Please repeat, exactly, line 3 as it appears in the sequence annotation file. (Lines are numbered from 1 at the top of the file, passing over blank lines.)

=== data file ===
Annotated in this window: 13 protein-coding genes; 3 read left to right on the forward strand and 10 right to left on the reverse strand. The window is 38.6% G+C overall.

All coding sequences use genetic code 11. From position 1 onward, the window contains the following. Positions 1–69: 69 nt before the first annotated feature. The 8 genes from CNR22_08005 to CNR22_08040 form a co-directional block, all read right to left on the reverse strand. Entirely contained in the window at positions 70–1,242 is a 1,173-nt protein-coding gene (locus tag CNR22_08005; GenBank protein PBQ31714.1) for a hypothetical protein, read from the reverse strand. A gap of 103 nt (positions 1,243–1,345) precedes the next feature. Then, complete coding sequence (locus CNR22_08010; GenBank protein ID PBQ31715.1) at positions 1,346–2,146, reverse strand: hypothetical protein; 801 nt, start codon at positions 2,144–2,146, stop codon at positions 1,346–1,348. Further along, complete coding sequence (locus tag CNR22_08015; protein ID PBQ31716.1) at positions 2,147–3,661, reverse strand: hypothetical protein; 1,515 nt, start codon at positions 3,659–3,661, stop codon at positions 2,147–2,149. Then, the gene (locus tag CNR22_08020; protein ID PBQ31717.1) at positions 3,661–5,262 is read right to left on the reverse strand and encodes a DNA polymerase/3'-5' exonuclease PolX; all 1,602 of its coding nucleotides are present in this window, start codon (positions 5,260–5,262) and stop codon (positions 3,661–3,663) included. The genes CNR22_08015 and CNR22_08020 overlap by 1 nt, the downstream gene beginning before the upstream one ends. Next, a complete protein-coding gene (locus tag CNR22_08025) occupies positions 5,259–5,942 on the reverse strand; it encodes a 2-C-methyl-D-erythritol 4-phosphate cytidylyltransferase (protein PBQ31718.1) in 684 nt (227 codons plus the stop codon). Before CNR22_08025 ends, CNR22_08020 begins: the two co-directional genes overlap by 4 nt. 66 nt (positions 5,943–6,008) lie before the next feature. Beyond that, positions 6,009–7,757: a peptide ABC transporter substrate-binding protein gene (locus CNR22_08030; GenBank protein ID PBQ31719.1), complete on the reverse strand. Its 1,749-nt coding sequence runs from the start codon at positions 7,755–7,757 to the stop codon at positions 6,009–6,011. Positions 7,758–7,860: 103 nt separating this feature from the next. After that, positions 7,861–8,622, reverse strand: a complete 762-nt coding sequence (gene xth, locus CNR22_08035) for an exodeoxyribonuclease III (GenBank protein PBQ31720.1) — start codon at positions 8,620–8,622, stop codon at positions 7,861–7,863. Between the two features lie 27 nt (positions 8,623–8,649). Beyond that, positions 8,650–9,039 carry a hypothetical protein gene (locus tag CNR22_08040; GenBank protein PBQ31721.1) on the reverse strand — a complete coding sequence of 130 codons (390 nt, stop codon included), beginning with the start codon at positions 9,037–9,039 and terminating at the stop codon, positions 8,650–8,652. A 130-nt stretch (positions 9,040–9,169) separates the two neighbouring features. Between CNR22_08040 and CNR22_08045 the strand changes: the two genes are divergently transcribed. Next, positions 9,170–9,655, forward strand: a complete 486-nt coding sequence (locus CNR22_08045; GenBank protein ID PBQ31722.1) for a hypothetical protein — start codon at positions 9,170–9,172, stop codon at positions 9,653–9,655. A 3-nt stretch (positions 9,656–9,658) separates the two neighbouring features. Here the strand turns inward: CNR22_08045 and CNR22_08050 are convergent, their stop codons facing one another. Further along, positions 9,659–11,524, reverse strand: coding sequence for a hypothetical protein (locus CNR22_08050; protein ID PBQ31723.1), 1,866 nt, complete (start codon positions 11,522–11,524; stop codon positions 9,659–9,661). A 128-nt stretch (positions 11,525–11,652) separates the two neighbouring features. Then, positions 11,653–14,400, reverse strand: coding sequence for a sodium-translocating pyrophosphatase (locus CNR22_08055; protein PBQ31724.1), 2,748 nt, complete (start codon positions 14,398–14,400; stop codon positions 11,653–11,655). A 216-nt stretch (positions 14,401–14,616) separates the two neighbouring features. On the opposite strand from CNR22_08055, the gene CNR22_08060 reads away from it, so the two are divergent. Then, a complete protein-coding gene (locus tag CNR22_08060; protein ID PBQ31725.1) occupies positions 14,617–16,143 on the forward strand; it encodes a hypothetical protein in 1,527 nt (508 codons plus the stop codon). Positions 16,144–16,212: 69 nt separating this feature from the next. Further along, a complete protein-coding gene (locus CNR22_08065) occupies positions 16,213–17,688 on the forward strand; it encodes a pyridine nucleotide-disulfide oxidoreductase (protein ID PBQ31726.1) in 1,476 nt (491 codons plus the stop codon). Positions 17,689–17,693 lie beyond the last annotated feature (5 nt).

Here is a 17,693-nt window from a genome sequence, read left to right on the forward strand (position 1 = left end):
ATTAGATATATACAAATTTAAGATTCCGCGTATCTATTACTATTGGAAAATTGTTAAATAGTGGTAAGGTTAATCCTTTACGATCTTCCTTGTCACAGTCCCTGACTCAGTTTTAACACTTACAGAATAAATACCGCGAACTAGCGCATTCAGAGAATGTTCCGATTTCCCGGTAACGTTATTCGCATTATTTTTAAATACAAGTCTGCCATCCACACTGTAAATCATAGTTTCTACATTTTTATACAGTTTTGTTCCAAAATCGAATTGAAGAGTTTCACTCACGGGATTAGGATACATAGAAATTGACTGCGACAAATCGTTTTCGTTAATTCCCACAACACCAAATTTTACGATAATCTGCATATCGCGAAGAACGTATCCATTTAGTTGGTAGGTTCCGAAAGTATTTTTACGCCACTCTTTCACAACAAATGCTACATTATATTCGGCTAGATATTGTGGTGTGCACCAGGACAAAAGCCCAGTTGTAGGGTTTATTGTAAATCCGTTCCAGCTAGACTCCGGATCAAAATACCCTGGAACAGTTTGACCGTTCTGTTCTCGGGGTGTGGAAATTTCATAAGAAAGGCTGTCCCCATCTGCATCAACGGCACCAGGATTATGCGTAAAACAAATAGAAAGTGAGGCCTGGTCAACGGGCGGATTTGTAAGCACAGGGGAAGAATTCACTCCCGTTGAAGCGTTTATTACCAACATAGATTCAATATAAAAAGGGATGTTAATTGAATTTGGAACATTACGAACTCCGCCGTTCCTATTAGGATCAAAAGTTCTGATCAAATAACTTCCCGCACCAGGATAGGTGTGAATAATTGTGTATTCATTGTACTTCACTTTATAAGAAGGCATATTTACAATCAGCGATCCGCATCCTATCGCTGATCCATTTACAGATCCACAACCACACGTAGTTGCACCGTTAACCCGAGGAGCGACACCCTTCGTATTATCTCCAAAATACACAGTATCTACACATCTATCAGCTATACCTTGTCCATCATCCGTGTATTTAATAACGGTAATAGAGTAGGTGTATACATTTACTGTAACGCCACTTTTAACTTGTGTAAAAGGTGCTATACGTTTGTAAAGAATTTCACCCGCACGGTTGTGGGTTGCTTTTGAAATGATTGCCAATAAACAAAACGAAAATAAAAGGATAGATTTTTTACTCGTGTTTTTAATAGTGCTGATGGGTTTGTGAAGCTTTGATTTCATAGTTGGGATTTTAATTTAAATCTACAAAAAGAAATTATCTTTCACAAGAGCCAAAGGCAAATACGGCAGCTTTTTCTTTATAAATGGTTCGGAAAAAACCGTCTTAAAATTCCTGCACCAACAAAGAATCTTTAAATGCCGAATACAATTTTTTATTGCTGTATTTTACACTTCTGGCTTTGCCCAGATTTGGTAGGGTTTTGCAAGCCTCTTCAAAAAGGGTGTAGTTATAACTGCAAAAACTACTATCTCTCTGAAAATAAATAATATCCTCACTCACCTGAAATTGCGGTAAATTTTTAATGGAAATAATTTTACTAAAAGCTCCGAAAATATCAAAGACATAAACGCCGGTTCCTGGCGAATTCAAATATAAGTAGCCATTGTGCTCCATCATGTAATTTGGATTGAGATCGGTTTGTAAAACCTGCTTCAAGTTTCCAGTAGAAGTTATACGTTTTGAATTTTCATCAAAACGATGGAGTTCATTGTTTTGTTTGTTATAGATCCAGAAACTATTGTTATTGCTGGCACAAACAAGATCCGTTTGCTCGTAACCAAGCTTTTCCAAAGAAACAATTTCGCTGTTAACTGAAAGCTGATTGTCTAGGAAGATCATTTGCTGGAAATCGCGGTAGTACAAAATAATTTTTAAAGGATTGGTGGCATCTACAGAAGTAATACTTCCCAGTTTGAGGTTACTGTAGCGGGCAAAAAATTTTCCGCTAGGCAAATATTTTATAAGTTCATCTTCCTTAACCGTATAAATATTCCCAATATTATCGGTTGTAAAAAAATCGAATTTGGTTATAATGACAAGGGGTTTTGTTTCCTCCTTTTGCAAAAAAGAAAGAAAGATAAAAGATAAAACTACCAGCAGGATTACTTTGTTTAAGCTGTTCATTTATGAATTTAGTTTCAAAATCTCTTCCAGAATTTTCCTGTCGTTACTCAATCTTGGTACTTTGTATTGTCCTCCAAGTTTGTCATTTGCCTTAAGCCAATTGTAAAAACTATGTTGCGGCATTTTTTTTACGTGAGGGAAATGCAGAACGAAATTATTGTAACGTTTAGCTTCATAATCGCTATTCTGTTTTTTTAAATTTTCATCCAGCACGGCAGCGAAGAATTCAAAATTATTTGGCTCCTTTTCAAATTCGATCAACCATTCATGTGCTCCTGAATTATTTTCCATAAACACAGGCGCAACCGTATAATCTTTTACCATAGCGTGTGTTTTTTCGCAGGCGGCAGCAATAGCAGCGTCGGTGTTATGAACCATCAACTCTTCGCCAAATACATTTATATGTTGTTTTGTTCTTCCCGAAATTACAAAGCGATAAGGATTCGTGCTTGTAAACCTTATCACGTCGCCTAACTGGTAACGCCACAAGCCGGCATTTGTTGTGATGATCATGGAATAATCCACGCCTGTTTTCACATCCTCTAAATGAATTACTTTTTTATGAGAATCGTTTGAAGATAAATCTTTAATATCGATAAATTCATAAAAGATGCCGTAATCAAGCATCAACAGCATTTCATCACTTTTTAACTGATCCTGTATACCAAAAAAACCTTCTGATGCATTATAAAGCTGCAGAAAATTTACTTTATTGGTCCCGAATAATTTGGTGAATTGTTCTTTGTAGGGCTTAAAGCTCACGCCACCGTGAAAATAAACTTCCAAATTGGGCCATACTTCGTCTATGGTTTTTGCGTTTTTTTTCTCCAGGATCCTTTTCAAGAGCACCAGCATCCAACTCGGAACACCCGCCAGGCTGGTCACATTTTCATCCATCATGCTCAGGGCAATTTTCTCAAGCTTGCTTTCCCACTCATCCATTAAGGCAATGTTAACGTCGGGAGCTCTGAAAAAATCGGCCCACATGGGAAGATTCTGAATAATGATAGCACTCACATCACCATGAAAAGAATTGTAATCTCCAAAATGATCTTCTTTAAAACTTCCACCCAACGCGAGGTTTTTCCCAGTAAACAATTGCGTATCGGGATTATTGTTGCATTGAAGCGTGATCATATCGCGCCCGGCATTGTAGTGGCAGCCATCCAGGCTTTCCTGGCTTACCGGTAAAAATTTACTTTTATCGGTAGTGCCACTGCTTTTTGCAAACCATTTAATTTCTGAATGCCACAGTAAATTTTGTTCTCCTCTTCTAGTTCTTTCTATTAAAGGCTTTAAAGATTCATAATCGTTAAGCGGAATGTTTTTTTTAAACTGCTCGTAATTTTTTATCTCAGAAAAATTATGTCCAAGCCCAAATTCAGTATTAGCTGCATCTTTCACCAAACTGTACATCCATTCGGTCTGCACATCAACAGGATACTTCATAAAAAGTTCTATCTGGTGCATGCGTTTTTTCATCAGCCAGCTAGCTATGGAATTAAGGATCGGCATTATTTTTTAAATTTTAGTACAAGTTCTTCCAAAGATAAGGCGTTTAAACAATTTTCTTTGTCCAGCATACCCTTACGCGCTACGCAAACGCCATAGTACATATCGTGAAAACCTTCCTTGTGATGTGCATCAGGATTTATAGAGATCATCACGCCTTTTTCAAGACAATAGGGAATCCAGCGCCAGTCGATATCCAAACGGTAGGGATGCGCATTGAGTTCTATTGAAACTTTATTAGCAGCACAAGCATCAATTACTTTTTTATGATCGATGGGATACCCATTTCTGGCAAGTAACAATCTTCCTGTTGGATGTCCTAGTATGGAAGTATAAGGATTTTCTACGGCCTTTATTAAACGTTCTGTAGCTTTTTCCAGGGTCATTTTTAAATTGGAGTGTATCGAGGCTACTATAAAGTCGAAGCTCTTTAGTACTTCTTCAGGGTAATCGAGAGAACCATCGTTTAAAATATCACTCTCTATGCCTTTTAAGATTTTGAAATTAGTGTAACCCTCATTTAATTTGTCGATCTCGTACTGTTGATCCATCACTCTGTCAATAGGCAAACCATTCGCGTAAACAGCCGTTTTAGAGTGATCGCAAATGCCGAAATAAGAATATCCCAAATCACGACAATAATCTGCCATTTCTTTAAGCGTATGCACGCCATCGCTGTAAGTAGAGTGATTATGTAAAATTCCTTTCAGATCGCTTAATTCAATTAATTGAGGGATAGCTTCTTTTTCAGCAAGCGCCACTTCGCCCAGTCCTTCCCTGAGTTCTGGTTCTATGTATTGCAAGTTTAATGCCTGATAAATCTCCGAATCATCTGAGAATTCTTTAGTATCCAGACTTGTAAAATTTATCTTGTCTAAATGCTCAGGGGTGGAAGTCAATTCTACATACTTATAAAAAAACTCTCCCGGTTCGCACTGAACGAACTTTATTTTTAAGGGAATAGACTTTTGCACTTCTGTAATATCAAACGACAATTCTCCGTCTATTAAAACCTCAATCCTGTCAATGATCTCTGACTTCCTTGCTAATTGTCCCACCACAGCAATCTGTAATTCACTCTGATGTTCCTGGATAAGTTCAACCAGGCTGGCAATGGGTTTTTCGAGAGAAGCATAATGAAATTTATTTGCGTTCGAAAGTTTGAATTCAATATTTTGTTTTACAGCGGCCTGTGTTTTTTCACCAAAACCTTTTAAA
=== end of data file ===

Here is a 17,693-nt window from a genome sequence, read left to right on the forward strand (position 1 = left end):